April 15, 1998 at 9:00 a.m.-12:15 p.m.
Fairchild Building, Room 709 (EPA)
499 South Capitol Street, S.W.
WELCOME, INTRODUCTIONS AND OPENING REMARKS: Eighteen
representatives of four agencies attended the meeting to discuss Federal
activities involving spatial water data. The agenda is attached at the
end of this text. The U.S. Geological Survey (USGS) /Water Information
Coordination Program (WICP) sponsored the meeting in consultation with
representatives of the Federal Geographic Data Committee (FGDC). Nancy
Lopez, Chief of the Office of Water Information Coordination, chaired
the meeting. A list of attendees is below:
PURPOSE OF THE MEETING: The group met for the following purposes:(1) To exchange information about spatial data requirements for watershed assessment and restoration, (2) to identify water-related spatial data issues that need to be coordinated among the agencies and with other organizations, and (3) to discuss selected spatial data activities of the Federal Government including the National Elevation Dataset, watershed and subwatershed boundary datasets, and the USGS Cooperative Research and Development Agreement (CRADA) with Microsoft. At the request of the presenter because of a conflict and because of time constraints, the fourth presentation on the agenda (Open Access and EnviroMapper) was rescheduled to the next meeting.
Andy Battin, EPA
Frank Beck, USGS. FGDC
Ken Brooker, USACE
Wendy Coleman, EPA/OW
Tom Connolly, USGS/NMD
George Cross, NRCS
Tod Dabolt, EPA
Tommy DeWald, EPA
Beth Duff, USGS/NMD
Sue Greeenlee, USGS/EROS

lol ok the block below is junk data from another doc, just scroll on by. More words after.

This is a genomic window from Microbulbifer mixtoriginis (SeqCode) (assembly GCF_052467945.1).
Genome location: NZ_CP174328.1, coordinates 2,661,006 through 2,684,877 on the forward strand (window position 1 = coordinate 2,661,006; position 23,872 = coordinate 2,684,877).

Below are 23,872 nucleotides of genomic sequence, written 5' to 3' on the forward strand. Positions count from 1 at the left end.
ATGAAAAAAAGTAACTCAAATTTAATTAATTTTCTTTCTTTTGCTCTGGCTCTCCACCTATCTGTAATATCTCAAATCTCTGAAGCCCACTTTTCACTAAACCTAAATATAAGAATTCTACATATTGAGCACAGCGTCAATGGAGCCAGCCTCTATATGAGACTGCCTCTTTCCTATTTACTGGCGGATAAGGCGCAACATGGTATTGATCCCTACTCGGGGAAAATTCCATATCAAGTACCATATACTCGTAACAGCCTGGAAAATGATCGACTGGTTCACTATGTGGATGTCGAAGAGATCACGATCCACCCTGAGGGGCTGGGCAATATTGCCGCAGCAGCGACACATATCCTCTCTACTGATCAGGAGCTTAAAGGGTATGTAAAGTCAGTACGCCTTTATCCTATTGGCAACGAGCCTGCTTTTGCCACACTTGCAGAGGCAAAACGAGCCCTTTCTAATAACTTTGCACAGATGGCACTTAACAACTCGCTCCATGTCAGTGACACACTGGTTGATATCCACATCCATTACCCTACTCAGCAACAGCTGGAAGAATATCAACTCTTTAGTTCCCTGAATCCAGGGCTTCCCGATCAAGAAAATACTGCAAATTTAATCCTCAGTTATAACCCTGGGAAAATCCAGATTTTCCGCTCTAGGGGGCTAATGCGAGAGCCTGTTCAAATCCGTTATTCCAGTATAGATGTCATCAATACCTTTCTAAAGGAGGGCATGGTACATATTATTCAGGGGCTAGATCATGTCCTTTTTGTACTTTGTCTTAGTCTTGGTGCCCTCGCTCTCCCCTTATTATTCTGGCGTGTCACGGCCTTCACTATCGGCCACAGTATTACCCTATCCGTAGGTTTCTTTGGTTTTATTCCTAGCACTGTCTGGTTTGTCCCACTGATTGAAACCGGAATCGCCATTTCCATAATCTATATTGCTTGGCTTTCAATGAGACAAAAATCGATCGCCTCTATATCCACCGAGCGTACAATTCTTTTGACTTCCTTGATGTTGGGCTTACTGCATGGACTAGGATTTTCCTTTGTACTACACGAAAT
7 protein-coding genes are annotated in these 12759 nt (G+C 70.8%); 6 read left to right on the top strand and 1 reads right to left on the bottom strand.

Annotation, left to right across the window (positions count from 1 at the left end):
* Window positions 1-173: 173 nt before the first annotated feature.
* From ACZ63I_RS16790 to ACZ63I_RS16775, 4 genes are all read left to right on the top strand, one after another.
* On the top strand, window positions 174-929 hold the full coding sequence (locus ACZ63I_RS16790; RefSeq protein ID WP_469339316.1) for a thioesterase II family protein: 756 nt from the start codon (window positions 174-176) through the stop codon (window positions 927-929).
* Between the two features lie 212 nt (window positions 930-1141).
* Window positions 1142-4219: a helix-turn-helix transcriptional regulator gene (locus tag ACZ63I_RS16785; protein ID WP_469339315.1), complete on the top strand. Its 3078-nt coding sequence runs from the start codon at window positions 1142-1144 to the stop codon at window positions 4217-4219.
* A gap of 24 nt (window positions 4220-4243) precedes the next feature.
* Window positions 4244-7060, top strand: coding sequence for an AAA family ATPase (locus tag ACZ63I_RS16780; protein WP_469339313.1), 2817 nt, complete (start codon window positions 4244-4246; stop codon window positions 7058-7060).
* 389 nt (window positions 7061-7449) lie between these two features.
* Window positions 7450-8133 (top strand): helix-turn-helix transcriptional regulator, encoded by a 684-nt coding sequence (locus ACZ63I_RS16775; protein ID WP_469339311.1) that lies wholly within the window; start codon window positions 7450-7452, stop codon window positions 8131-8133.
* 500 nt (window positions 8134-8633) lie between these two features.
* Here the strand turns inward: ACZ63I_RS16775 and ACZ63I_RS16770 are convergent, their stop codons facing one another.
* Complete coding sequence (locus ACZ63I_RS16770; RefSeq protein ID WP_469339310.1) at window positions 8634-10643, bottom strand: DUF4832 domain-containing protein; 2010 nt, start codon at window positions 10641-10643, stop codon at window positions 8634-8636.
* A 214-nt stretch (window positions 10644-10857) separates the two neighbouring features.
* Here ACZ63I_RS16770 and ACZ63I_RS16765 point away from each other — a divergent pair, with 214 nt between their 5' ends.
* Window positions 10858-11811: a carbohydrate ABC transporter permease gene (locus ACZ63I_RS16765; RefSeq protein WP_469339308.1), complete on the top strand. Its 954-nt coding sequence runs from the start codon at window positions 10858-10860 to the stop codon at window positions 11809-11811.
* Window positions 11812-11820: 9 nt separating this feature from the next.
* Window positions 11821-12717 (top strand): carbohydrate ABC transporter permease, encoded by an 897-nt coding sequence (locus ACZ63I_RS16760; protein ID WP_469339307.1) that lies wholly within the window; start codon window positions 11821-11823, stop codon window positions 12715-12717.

Betsy Henry, EPA/OW
Tom Livan, NRCS
Ken Jones, NRCS
Nancy Lopez, USGS/WRD
Glenn Patterson, USGS/WRD
Bob Pierce, USGS/WRD/GA
Allen Rea, USGS/WRD/OK
Keven Roth, USGS/NMD
NEW ACTION ITEMS:
The group will address the following topics at the May
meeting: Multi-Resolution Land Characterization, Digital Soils
Datasets, and Open Access. The group will also begin talking about
interagency collaboration to achieve common objectives.
At the June meeting the group will discuss watershed modeling
including the EPA Basins Model, the USGS Sparrow Model, and the work
underway at the NRCS to address watershed issues.
At a future meeting, the group will invite the NWS to discuss
hourly precipitation products that integrate NEXRAD and in situ
monitoring within watersheds.
The NRCS and FWS will be invited to a future meeting to
discuss information about new White House policies related to wetland
mapping and plans to track/map gains and losses in wetlands on an
STATUS OF OLD ACTION ITEMS:
USGS/WICP-Hold a meeting in less than a month on spatial data
for watershed assessment. Include a briefing on digital elevation
data at that meeting. DONE
USGS/WICP-Distribute the guidelines for delineating and
digitizing higher resolution watershed boundaries for review and
approval by Federal agencies within 30 days. PENDING
USGS/WICP-Once the Watershed Boundary Dataset guidelines are
distributed, hold a briefing seminar for Federal agencies. The
purpose of the meeting would be to review the guidelines and explain
the rationale for the approaches recommended in the guidelines.
All Attendees-Before the next meeting review and comment on
the preliminary discussion draft for Terms of Reference (Terms) for
the Subcommittee on Spatial Water Data.
USGS/WICP and FGDC-Once agencies have an opportunity to
comment, then the revised Terms will be distributed to the Advisory
Committee on Water Information and the Federal Geographic Data